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I have encountered the following snippet:

pt->aa[!!(ts->flags & MASK)] = -val;
  1. What does !! stand for in c ?
  2. Isn't (!!NULL) == NULL ?
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marked as duplicate by Jan Dvorak, Mario, EdChum, Blue Moon, Troy Alford Feb 7 '13 at 23:13

This question has been asked before and already has an answer. If those answers do not fully address your question, please ask a new question.

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example: In my code "Decimal to Binary: Size independent: First Method" I have used !! to convert a int into 0 or 1 bit –  Grijesh Chauhan Feb 7 '13 at 14:42
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Also please note that this code is bad. Problem 1: using a bool as array index. Problem 2: the weird !! syntax, which only confuses the reader (as we can tell from this question). Problem 3: calculating array index with a needless complex expression, it should have been moved to a line of its own. All of these things point to the same thing: I suspect that we have a programmer who think they are terribly smart, but in reality have much to learn about proper program design and code maintenance. –  Lundin Feb 7 '13 at 15:24
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Speaking of the possible duplicate nomination, keep in mind that C and C++ are two different languages. As a result I believe it is reasonable to have two independent questions with independent answers. Even if semantics are similar today, future standards may change this state. –  Jan Feb 7 '13 at 15:45
    
Jan is correct, the answer to the linked duplicate is not correct for C. –  Jack Aidley Feb 7 '13 at 16:17

7 Answers 7

up vote 56 down vote accepted

! is negation. So !! is negation of negation. What is important is the fact that the result will be an int.

  • !x if x == 0 is !!0, that is !1, that is 0.
  • !x if x != 0 is !!(!0), that is !!1, that is !0, that is 1.

!! is used commonly if you want to convert any non-zero value to 1 while being certain that 0 remains a 0.

And indeed, !!NULL == NULL, since !!NULL == !!0 and !!0 == !1 and finally !1 == 0.

Consequently, in the short piece of code you cited the array subscript will be either 0 if the value of the expression in parenthesis is NULL and 1 otherwise.

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The resulting value is either 0 or 1 of type int. –  pmg Feb 7 '13 at 13:16
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(!!NULL) == NULL is true if NULL is 0. If NULL is, say, ((void*)0), you might get a pointer-to-integer comparison warning. The whole point of using !! is to convert from "truey" and "falsy" expression results to integers. –  Mike DeSimone Feb 7 '13 at 13:25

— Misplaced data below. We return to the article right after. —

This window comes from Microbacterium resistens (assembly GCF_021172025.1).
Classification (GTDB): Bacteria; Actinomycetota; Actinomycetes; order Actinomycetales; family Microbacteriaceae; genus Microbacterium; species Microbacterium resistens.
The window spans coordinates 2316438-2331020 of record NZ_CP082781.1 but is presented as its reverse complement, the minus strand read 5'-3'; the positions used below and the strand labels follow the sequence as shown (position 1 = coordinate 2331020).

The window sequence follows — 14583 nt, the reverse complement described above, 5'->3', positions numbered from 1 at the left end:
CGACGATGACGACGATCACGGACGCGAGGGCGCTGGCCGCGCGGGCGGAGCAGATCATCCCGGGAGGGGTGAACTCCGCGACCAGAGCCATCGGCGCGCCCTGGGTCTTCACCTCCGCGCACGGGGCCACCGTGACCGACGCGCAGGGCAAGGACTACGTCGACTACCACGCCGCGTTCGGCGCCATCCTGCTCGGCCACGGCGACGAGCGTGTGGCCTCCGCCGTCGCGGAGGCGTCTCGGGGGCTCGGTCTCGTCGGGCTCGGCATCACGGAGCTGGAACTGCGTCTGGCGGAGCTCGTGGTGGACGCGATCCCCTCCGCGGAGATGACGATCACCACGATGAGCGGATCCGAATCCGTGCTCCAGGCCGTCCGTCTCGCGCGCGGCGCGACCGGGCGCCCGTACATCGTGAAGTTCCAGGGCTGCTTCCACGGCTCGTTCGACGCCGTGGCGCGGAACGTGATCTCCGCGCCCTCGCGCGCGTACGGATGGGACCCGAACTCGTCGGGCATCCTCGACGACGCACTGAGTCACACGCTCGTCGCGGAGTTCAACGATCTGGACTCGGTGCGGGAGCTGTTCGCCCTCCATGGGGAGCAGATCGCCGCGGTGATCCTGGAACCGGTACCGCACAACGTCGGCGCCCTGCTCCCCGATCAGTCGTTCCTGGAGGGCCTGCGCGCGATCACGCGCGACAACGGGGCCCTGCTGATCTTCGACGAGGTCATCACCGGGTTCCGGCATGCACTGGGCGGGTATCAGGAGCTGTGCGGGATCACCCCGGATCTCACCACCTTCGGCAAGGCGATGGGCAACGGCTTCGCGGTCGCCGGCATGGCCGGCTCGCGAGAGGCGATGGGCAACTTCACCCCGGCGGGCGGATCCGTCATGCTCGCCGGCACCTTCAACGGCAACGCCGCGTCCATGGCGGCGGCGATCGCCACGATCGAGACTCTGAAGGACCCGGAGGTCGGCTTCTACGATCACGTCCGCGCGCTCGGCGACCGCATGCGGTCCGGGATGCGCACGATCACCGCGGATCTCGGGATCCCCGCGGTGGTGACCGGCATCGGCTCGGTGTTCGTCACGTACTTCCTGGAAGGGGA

@MikeDeSimone, @pmg, thanks, I've added information about the value of the expression being an int. –  Jan Feb 7 '13 at 13:30
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!!NULL should never be a warning regardless of the type of NULL. !ptr is normal usage. –  R.. Feb 7 '13 at 15:01
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@SandyLee: Not quite. !!false is 0, and !!true is 1. –  Justin ᚅᚔᚈᚄᚒᚔ Feb 7 '13 at 16:52

It is commonly (ab)used to convert any value into the ints 0 or 1 by repeated application of the boolean not operator, !.

For instance: !56 is 0, since 56 is "true" when viewed as a boolean. This means that !!56 is 1, since !0 is 1.

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!E is the same as E == 0 so !!E is the same as (E == 0) == 0. !! is used to normalize booleans values.

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In C99 you can replace it by

#include <stdbool.h>


pt->aa[(bool)(ts->flags & MASK)] = -val;

Of course if your code is to be portable to C89 then you'd be better off doing the !! trick or

pt->aa[(ts->flags & MASK)!=0] = -val;

or

pt->aa[(ts->flags & MASK)?1:0] = -val;

The generated code will be certainly identical.

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It converts a number into a canonical Boolean.

And note that in this case it's critical to do so, since the result is being used to index an array.

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  1. !!x is just a !(!x).
  2. if NULL is defined as 0 then !!NULL == !!0 == !(!0) == !(1) == 0.
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!! is a decent way to quiet the compiler in certain situations such as assignment in a conditional with more than one expressions, e.g:

int _blah = 100;
int *blah;
if ( _blah > 100 && !!(blah = &_blah) ) {
// do stuff
}

I don't recommend this -- warnings are usually there to enforce good coding practice.

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